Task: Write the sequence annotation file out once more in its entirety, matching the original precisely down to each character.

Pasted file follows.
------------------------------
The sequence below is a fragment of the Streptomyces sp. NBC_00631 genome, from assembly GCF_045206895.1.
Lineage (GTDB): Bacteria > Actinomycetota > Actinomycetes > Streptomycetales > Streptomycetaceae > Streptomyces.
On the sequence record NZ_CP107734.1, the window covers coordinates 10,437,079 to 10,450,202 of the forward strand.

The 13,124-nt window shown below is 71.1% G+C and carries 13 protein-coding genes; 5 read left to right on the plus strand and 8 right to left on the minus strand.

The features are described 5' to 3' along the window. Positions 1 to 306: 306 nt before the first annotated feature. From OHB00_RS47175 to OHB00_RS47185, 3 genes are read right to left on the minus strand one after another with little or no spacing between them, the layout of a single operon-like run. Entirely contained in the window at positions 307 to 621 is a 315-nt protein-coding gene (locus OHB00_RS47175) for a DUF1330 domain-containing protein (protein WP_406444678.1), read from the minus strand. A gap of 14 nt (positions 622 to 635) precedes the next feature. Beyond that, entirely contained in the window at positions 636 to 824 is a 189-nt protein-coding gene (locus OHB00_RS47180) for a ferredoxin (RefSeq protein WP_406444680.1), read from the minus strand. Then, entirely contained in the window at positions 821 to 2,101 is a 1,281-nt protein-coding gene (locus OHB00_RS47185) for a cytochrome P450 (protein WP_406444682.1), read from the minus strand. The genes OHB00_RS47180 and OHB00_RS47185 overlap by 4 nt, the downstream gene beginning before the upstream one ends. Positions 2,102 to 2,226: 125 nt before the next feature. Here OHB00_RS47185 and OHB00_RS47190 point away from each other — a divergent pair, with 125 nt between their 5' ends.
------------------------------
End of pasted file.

The sequence below is a fragment of the Streptomyces sp. NBC_00631 genome, from assembly GCF_045206895.1.
Lineage (GTDB): Bacteria > Actinomycetota > Actinomycetes > Streptomycetales > Streptomycetaceae > Streptomyces.
On the sequence record NZ_CP107734.1, the window covers coordinates 10,437,079 to 10,450,202 of the forward strand.

The 13,124-nt window shown below is 71.1% G+C and carries 13 protein-coding genes; 5 read left to right on the plus strand and 8 right to left on the minus strand.

The features are described 5' to 3' along the window. Positions 1 to 306: 306 nt before the first annotated feature. From OHB00_RS47175 to OHB00_RS47185, 3 genes are read right to left on the minus strand one after another with little or no spacing between them, the layout of a single operon-like run. Entirely contained in the window at positions 307 to 621 is a 315-nt protein-coding gene (locus OHB00_RS47175) for a DUF1330 domain-containing protein (protein WP_406444678.1), read from the minus strand. A gap of 14 nt (positions 622 to 635) precedes the next feature. Beyond that, entirely contained in the window at positions 636 to 824 is a 189-nt protein-coding gene (locus OHB00_RS47180) for a ferredoxin (RefSeq protein WP_406444680.1), read from the minus strand. Then, entirely contained in the window at positions 821 to 2,101 is a 1,281-nt protein-coding gene (locus OHB00_RS47185) for a cytochrome P450 (protein WP_406444682.1), read from the minus strand. The genes OHB00_RS47180 and OHB00_RS47185 overlap by 4 nt, the downstream gene beginning before the upstream one ends. Positions 2,102 to 2,226: 125 nt before the next feature. Here OHB00_RS47185 and OHB00_RS47190 point away from each other — a divergent pair, with 125 nt between their 5' ends.